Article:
Had they been alert to it, my parents’ progenitors might have heard when they arrived in mid-Illinois, mingled with the rustle of prairie grasses and the clatter of their wagons on rutted roads, the sound of slates being wiped clean. Illinois was then a place for new starts and new lives. My parents were making a new start too. Their parents and grandparents had lived mostly where they’d fetched up, in small towns on and near the Illinois River, but I grew up with them in Springfield, the capital, an hour’s drive and a world away. Like their own ancestors, the only history my parents knew when they arrived was of the places they had left. As we motored around town, there was no point asking my parents “What is that?” or “Who lives there?” because they usually didn’t know, having lived there no longer than I had.
I would eventually satisfy most of my youthful curiosity about Springfield. It would be years before I read books about it, but until my education began on the streets. History was laid out like books on a shelf, in buildings housing businesses founded by Springfield entrepreneurs whose names they bore, in public schools bearing the names of its civic worthies, in houses shaped by the social pretensions of the succession of elites who lived in them. Beginning slowly in the 1950s and accelerating to a rush after 1970, the capital city was franchised and chain-stored and mass-media-ed and suburbanized beyond all recognition. Fine old structures of every type were being replaced by nothing near as fine, if they were replaced by anything at all. Its Romanesque city hall, its handsome old banks, its YMCA, its Carnegie library—the embodied history of the city, which by then was my history too—was taken away bit by bit in the backs of trucks. I stayed in my hometown until I was forty, but by then my hometown had long since left me.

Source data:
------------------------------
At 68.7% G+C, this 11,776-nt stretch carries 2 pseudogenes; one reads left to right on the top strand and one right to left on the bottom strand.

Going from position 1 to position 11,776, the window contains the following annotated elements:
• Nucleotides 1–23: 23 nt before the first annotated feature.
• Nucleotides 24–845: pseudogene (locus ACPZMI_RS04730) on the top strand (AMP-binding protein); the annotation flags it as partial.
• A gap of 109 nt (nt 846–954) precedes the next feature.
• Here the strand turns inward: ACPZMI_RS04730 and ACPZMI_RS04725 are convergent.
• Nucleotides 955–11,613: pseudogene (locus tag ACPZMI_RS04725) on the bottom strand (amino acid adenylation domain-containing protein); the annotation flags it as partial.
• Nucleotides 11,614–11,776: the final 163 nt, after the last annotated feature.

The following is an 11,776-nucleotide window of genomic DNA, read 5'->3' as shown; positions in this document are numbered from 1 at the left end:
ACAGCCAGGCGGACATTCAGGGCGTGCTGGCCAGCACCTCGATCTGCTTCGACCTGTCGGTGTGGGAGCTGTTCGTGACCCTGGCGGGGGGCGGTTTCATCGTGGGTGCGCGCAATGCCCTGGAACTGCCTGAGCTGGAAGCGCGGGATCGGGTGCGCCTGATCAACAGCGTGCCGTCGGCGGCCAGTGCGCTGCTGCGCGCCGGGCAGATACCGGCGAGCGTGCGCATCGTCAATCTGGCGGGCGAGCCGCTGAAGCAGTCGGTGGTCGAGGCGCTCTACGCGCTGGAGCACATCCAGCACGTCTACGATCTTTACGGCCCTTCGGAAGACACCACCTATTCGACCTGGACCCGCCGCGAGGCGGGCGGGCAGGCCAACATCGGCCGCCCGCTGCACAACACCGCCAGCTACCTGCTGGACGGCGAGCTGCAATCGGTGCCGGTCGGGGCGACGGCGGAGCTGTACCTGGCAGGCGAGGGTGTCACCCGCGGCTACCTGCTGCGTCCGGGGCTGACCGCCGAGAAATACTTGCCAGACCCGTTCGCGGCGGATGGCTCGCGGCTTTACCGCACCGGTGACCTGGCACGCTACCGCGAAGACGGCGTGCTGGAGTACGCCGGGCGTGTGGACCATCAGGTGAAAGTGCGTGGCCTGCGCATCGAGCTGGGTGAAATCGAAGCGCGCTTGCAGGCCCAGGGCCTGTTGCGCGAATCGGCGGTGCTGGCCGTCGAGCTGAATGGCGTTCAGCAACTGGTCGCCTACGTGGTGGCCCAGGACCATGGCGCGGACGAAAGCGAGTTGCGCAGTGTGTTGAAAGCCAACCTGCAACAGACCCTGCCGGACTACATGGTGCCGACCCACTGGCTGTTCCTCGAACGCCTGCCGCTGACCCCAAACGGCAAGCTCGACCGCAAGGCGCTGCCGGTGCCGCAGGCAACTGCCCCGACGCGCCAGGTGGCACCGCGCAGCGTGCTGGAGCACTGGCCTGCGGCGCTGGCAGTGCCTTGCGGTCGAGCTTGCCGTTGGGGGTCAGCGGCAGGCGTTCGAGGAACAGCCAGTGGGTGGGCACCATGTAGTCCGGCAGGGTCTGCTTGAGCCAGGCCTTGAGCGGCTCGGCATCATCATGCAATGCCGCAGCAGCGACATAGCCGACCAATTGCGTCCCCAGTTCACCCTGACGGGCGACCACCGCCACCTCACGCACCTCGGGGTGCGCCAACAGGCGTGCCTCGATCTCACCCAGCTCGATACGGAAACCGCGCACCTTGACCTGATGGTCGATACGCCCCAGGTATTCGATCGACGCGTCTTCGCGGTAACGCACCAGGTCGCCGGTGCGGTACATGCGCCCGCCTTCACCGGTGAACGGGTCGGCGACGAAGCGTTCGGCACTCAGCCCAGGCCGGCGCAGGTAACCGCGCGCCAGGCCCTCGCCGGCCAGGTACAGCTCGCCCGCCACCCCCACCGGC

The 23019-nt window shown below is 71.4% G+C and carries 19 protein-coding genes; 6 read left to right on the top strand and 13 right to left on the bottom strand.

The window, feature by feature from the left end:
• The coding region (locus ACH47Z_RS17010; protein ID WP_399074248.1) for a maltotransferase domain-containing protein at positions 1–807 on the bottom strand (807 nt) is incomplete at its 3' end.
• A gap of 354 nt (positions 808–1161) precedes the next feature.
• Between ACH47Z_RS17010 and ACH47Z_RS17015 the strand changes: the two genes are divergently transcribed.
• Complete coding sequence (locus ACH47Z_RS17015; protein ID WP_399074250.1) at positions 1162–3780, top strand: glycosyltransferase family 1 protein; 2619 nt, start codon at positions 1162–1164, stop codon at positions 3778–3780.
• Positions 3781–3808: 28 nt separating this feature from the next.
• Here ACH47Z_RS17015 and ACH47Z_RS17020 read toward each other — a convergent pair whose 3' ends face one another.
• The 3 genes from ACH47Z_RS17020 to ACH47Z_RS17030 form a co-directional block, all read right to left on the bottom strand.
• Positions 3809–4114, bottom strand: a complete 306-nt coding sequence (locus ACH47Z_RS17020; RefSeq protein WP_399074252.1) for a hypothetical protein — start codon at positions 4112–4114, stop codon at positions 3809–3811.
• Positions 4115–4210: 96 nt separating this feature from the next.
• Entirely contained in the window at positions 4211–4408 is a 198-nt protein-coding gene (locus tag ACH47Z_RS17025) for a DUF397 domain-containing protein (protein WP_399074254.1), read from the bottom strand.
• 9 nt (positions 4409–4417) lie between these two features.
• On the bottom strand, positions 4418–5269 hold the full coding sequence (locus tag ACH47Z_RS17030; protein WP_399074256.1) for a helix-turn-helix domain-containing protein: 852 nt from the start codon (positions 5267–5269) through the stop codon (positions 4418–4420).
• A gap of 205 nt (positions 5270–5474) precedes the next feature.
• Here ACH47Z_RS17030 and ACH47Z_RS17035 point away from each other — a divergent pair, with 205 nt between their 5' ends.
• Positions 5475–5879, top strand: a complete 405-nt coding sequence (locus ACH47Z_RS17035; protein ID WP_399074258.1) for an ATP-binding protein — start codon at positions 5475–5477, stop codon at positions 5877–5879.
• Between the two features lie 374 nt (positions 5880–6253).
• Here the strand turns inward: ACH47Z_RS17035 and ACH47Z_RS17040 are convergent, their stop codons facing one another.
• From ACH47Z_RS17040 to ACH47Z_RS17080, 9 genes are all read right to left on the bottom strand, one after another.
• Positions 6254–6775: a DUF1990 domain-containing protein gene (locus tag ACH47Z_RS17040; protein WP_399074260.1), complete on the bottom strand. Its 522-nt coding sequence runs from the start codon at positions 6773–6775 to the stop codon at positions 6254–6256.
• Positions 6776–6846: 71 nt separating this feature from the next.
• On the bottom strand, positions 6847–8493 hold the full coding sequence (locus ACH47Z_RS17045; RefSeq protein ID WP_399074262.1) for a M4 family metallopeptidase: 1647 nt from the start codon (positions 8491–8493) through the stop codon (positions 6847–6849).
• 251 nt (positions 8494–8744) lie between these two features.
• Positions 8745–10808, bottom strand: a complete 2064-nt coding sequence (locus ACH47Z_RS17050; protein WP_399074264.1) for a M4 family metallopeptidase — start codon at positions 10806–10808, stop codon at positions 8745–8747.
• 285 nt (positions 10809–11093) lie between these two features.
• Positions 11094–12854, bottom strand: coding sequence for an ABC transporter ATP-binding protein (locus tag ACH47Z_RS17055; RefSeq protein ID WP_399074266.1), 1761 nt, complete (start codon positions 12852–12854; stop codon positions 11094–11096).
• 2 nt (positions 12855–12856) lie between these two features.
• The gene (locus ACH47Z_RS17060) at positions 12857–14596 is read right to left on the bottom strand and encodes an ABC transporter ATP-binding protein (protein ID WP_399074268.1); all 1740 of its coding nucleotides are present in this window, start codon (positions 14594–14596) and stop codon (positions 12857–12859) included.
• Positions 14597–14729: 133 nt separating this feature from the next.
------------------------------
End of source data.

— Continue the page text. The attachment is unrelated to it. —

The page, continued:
Enough of my townspeople shared my dismay at this vandalism that they constituted a constituency and a readership, which gave some of my townspeople a cause and me, a budding journalist, a topic. History, which had been something you lived with, had become something you talked about and wrote about and argued about. An historical society was organized in 1961. Local antiquarians were emboldened to self-publish the fruits of their obsession. They revealed gravestones were revealed to be totems of the past, and grand old houses to be storybooks. An old stagecoach tavern on the edge of town was bought by an eminent physician who arguably, reasonably, that they save these things in England, why not here?
This was local history of a familiar style, focusing as it did on the quaint and the curious and fixated on lost elegance. To my generation, then coming of age, it all seemed trivial, and very old. Besides, a surfeit of Lincoln growing up dulled one’s appetite for the history of his part of Illinois. I would learn that we were bored only because all we knew of the region’s history was Lincoln.